ARLINGTON -- Tweed Clark stopped briefly at the Arlington Municipal Court to pay her daughter's $250 speeding ticket.
So, how did Clark end up with a $640 parking violation of her own?
Clark admits that she parked in a yellow-striped space next to a handicap space for a few minutes March 8 but said she never saw a "no parking" sign until after an officer pointed it out to her while writing the ticket.
In Arlington, the fine for blocking access to a handicap parking space -- the violation for which Clark was cited -- is the same as for illegally parking in a handicap space.
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Clark, who is fighting the citation, said she has written and called Mayor Robert Cluck and other city leaders asking them to consider reducing the fine. She also wrote a jeer in the Star-Telegram calling the city "crazy" for how much it charges.
"It's outrageous," Clark said. "I wasn't driving drunk. I wasn't speeding in a school zone."
If Clark had been speeding 35 mph over the limit in a school zone, her fine would have been $324, about half of the parking ticket cost, according to the court's website.
Deputy City Manager Bob Byrd said the city doesn't typically have visitors illegally parking in or blocking the handicap spaces in front of City Tower, which houses the court.
Visitors who want to avoid paying the parking meters in front of the building compete for the limited spaces on the first floor of the garage. Byrd said many people don't realize that there are also free spaces on the top level of the garage.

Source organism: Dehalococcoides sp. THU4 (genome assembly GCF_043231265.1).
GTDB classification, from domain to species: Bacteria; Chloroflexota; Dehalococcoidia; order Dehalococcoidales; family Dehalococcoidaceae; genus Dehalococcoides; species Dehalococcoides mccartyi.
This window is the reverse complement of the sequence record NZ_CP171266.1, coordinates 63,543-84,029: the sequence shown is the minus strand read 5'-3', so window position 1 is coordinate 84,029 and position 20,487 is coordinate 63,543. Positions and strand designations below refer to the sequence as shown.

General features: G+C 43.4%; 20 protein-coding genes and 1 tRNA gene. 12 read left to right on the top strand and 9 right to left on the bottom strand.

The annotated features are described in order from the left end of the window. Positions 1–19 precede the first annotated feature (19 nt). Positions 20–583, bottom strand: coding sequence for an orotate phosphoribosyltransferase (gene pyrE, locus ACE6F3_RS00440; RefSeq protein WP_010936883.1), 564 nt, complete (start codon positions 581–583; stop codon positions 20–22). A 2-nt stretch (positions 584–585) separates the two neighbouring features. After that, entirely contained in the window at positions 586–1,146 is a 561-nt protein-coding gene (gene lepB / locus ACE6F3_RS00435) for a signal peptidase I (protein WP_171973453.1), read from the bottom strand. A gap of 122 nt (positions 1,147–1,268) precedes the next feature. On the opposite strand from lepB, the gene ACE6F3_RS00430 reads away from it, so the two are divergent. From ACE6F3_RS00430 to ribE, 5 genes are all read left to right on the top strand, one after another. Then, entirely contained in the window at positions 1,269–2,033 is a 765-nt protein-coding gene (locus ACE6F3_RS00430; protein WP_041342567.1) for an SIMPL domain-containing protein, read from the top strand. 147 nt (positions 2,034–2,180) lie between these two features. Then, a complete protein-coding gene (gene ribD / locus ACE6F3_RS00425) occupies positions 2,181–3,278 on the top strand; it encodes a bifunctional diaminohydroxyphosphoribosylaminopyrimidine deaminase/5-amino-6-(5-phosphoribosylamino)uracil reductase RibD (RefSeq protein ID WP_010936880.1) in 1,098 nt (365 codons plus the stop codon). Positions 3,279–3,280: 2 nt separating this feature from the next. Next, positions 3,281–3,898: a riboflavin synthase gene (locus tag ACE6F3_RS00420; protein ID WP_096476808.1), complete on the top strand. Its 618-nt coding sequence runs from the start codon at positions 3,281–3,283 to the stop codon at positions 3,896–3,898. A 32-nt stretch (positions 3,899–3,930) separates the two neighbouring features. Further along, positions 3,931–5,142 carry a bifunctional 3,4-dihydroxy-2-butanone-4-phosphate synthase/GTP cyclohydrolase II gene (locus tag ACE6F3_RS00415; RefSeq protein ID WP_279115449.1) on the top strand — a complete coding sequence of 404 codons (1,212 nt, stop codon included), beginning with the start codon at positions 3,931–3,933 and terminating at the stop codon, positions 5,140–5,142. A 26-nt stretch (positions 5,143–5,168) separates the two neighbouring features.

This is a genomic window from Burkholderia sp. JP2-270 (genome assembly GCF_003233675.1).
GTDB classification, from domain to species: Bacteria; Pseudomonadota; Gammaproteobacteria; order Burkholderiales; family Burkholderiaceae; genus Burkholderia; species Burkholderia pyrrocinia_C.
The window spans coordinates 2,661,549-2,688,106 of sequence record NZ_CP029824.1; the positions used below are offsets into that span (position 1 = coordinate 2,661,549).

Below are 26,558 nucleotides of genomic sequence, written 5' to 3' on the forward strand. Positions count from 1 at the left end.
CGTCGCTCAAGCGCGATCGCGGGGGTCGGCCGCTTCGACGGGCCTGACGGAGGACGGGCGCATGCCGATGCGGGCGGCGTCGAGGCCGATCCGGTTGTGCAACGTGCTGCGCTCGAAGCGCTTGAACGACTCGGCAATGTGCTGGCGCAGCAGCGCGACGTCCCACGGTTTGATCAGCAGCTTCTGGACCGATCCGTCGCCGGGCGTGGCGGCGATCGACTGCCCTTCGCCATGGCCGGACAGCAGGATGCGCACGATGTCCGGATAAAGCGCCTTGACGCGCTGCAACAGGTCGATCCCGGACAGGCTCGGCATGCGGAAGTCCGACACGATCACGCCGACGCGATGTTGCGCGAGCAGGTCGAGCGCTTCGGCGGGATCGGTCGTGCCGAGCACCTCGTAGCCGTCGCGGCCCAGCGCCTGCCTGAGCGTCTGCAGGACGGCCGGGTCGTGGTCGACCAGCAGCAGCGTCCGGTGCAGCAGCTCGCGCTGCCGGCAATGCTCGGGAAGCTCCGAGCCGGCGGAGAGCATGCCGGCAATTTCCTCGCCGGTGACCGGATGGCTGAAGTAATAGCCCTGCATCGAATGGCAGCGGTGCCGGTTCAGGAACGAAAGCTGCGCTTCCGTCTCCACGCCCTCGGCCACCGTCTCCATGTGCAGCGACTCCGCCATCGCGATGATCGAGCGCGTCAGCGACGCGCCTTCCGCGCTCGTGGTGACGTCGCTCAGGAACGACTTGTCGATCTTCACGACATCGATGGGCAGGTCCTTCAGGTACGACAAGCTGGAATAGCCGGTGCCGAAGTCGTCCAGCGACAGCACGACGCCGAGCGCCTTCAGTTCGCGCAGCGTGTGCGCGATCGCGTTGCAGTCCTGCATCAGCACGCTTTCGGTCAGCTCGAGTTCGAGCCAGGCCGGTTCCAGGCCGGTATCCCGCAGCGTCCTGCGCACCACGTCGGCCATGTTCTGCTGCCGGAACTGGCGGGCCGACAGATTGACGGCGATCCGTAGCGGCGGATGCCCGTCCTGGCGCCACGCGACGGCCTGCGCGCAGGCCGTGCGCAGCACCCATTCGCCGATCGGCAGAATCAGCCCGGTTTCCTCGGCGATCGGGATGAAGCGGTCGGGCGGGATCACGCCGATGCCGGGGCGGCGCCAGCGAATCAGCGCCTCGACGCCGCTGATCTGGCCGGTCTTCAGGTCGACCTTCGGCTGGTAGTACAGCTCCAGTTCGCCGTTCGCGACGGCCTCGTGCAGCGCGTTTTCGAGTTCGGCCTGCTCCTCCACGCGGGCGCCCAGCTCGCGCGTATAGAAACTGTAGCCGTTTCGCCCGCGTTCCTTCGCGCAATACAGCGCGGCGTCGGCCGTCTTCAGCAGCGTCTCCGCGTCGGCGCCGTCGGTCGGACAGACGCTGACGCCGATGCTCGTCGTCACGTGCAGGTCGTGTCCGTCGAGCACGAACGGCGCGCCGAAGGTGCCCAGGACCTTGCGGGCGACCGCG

Clark, who has hired an attorney, said she wants to raise awareness about her costly mistake.
"I felt like the whole city of Arlington, Dallas and Fort Worth should hear about it," Clark said of writing to the Star-Telegram. "I have told everybody in the city. I've got such a big mouth."
Clark said it was dark inside the parking garage on the rainy afternoon she visited the court. She said she was inside for only a few minutes and left once she was told that she would be waiting in line for several hours to pay her daughter's fine.
As she was driving out of the garage, Clark said, she was stopped by an officer who chased her on foot and wrote her the parking ticket.
The same parking violation costs $309 in Dallas, $545 in Hurst, $517 in Plano and $305 plus court costs in Mansfield, according to those cities' courts.
Olivia Acosta of Arlington, who uses a wheelchair, said she feels that the city's fine is fair. She said motorists with disabilities are frequently trapped by other drivers who block them from getting their wheelchairs in or out of their vehicles.
"It happens every day," said Acosta, an administrative assistant for the nonprofit agency Helping Restore Ability, which promotes independence for people with disabilities. "They are stuck until that car is moved."
Susan Schrock, 817-390-7639